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Classic Style Banjo
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Banjo Lessons: Theory - Scales

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It's time to talk about theory folks.
Theory's not so bad.
People get scared, they feel like there
are sea monsters around theory, but
it's really good for you like medicine.
Now, a little theory is a good thing to
know and
I'm just gonna talk about scales and how
they're constructed.
And about chords.
And whether you're beginning,
intermediate, or advanced.
If you aren't really clear on this,
I think it's worth knowing how these
things work.
So, let's just talk about how a scale is
constructed, first of all.
Let's take a G scale since we live in the
world of G most of the time in Blue Grass.
And we'll just go up on one string, we'll
just go up on the third string.
Zero, two, four, five, seven,
nine, eleven, twelve.
Now let's talk about the intervals between
each of these notes.
Even though you don't have to read music
to play the banjo,
it's, it's a good idea to know what the
notes, actual notes are and
I'm not gonna get into that right now in
any detail at all.
But just so you know, it's G, A,
B, C, D, E, F#, and G.
[SOUND] Now, when you go from the first
note G to the second note A,
you're encompassing two frets there.
And that's called a whole step.
[SOUND] That's if.
And if you're at the piano and if you know
where C is.
It'll go from a C to a D or from G to A.
G to A and you don't play the black key,
that's a whole step.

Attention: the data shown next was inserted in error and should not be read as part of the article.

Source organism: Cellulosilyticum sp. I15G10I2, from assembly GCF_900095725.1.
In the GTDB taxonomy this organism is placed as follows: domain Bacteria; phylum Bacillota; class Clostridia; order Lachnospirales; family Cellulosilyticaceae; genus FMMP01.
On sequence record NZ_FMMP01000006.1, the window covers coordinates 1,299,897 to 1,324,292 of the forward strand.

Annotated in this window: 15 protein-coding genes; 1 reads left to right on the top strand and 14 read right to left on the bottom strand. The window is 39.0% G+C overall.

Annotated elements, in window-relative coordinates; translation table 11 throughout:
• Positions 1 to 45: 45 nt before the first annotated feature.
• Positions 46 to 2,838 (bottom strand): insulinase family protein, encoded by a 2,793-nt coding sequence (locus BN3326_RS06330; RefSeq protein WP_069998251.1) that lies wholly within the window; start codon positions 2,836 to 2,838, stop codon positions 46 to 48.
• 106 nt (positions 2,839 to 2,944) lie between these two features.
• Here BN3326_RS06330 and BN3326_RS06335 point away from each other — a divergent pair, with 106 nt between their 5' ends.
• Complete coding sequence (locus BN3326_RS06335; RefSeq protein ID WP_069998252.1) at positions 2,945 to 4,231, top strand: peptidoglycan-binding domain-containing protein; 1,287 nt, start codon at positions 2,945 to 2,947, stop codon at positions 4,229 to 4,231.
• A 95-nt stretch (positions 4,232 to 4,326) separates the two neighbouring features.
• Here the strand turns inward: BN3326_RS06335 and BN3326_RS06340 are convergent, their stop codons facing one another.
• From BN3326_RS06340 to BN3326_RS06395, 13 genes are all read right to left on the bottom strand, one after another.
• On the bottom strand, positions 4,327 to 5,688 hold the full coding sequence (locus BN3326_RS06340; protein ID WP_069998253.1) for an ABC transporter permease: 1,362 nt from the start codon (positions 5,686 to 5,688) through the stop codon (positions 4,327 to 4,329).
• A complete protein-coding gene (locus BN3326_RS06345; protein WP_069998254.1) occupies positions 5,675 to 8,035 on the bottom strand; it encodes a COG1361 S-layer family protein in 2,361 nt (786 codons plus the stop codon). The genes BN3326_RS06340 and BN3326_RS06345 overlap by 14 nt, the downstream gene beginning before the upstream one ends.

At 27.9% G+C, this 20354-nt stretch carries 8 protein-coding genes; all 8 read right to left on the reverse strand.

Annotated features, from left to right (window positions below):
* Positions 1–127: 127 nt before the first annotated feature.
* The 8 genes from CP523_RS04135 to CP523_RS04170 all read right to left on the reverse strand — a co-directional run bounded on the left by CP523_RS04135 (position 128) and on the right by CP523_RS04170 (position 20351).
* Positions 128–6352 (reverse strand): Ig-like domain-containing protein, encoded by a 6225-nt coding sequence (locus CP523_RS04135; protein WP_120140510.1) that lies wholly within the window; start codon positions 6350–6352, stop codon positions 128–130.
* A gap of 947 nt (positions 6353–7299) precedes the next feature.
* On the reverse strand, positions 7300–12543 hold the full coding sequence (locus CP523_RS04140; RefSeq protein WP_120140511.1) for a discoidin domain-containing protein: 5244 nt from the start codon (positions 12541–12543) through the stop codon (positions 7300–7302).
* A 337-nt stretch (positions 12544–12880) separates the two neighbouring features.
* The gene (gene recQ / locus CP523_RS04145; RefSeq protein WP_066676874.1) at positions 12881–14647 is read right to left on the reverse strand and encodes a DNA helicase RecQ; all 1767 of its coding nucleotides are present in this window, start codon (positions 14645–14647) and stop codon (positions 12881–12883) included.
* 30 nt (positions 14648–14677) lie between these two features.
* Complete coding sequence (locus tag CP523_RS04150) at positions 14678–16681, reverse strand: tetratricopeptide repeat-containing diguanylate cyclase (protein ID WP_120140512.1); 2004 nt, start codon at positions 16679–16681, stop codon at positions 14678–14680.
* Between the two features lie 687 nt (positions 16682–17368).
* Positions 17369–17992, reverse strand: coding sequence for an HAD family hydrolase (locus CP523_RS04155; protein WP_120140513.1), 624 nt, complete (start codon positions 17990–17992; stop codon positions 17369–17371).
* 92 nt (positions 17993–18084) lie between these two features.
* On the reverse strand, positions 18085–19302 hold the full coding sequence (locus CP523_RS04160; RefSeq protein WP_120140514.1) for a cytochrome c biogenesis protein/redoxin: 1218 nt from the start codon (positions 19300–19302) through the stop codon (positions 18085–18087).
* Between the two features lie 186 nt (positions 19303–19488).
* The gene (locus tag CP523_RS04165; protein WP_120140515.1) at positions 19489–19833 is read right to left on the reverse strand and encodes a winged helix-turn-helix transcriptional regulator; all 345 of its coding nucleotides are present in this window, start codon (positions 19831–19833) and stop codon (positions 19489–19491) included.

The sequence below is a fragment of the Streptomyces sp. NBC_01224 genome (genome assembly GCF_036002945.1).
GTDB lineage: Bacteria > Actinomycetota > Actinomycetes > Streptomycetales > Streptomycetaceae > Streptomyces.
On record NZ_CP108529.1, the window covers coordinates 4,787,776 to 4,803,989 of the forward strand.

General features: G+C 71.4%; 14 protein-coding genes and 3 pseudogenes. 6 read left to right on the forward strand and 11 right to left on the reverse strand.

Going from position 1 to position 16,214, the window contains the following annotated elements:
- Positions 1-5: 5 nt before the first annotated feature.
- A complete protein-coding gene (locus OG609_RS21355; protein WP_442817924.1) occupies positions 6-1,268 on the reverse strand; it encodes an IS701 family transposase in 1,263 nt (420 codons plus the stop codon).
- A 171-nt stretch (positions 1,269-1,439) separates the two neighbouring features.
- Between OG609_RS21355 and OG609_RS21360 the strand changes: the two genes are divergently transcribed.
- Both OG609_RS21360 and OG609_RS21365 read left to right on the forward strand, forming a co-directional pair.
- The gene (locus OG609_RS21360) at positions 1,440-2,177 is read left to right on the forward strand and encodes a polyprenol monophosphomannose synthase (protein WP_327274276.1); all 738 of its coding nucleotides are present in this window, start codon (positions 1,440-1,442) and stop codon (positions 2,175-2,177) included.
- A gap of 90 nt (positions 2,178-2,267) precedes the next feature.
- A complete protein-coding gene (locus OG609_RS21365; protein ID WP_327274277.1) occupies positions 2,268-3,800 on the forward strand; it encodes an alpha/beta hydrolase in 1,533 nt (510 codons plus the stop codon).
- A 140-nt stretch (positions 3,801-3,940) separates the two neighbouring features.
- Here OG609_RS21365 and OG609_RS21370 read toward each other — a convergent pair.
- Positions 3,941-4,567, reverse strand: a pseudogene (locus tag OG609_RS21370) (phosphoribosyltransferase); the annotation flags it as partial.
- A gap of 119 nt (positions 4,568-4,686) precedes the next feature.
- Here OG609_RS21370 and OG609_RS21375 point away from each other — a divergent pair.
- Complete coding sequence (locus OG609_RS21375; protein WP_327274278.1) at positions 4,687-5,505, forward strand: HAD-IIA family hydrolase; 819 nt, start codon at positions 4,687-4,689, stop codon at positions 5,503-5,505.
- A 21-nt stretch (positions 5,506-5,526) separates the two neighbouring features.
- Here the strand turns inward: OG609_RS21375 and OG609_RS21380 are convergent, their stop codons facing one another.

Then when you go from A to B,
the second to the third note, that's
another whole step.
Because you're going two frets.
When you from B to C, that's a half step.
You're just going one fret.
Do, re, me, fa, that's just a half step.
When you go from five to seven, that's a
whole step, going from C to D.
When you go from seven to nine, that's a
whole step, whole step.
There's a Christmas carol in here
what you have are one whole step, two
whole steps.
Two whole steps and a half step.
[SOUND] And then three whole steps.
Whole, whole, whole and a half step.
[SOUND] Right there, you have the formula
every major scale ever invented in the
[SOUND] So it's two whole steps, a half
step, and
three whole steps and a half step.
So now you can go over to the fourth
string, which is D, and
you can play a D scale.
So let's go up two whole steps, half step,
three whole steps, and a half step.
And there's a D scale.
And you can do the same on the first
cuz those are both D strings on the first
and fourth string.
So two whole steps, half step.
Whole step, whole step, whole step, half
Now you may never have played a B scale,
but there's your second string.
It's a B note.
So 0 to 2, 2 to 4, 4 to 5,
5 to 7 to 9, 11, 12.
And we're just using the same formula.
Two whole steps, a half step, whole step,
whole step, whole step, half step.
So that's, at the moment, again this a
very cursory,
just surfacey concept, or surfacey
discussion of theory.
I just want you to know how a scale's
And that applies to any key.
You can start on an E note, which is the
second fret of the fourth string.
And it goes whole step, whole step, half
step, whole step,
whole step,whole step, half step and
you've done an E scale.
So this applies all down the line.